Dental implants are a long-term solution to replace missing or extracted teeth. When you lose a tooth, you lose both the root and the crown. To replace the tooth, your oral surgeon replaces the root with a titanium dental implant embedded in your jawbone. A support post is placed on top of the implant followed by a replacement tooth, or crown. Over time, the bone heals and grows around the dental implant. 

Dental Implants

What are dental implants?

Dental implants are metal or ceramic artificial tooth roots that are inserted into the upper and lower jaw bones. They can be used to replace individual missing teeth so a bridge or partial denture is not needed. Or, they can be used to support a bridge or denture. Dentures supported by implants have advantages over traditional dentures.

Advantages of implant-supported dentures over traditional dentures

For some people, implants may be a good option to for providing support. This includes those with loose or poor fitting dentures due to flat ridges, or those with multiple missing teeth who need support for crowns and bridges. Implants help:

  • Reduce movement of dentures

  • Allow proper chewing

  • Provide support and improved stability for removable dentures

  • Give the "feel" of natural teeth better than traditional dentures

  • Improve speech and appearance

What does your dentist consider before suggesting implants?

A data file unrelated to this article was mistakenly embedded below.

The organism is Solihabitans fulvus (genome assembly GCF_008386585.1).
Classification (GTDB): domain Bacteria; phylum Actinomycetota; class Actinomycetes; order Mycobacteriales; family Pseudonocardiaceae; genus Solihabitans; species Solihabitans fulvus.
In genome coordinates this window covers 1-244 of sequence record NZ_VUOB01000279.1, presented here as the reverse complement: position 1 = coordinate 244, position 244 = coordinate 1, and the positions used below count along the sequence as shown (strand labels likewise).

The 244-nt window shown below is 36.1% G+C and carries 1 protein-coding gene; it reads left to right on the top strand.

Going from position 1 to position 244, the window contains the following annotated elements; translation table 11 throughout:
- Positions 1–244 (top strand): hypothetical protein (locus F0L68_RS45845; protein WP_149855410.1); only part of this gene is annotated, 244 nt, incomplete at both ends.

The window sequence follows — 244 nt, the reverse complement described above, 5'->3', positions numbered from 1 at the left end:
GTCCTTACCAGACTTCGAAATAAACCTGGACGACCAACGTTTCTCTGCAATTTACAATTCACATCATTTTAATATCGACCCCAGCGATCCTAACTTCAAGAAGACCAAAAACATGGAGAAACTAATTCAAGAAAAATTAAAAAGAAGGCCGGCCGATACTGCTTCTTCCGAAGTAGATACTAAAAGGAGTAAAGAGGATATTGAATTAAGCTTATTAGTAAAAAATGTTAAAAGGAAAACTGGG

There are many things to think about before getting an implant: 

  • You need a proper diagnosis.

  • You must be healthy.

  • You must have healthy gums and enough bone to support the implant.

  • You must not have certain health conditions that may affect your ability to heal.

  • You must not smoke or drink alcohol.

  • You must be committed to careful oral hygiene and regular dental visits after getting the implants.

What are the different types of dental implants?

The 2 most common types of dental implants in use today are:

  • Endosteal implants (most common). This type of implant is inserted into the jaw bone to serve as the tooth's root and to hold a crown in place.

  • Subperiosteal implants (uncommon). This type of implant, although rarely used may be an option for people who can no longer wear conventional dentures. It involves a lightweight, specially-designed, metal implant that fits directly on the existing bone.

Dental implants may either be inserted by a dentist specially trained in implantology, a periodontist, or by an oral surgeon.

Health risks and dental implants

Implants are made of biologically compatible materials which have undergone extensive testing over a period of several years. Since these materials are largely biocompatible metals, such as titanium, and have never been living tissue, there is very little to no chance of an antigen-antibody response which could cause rejection similar to that which sometimes occurs with organ transplants.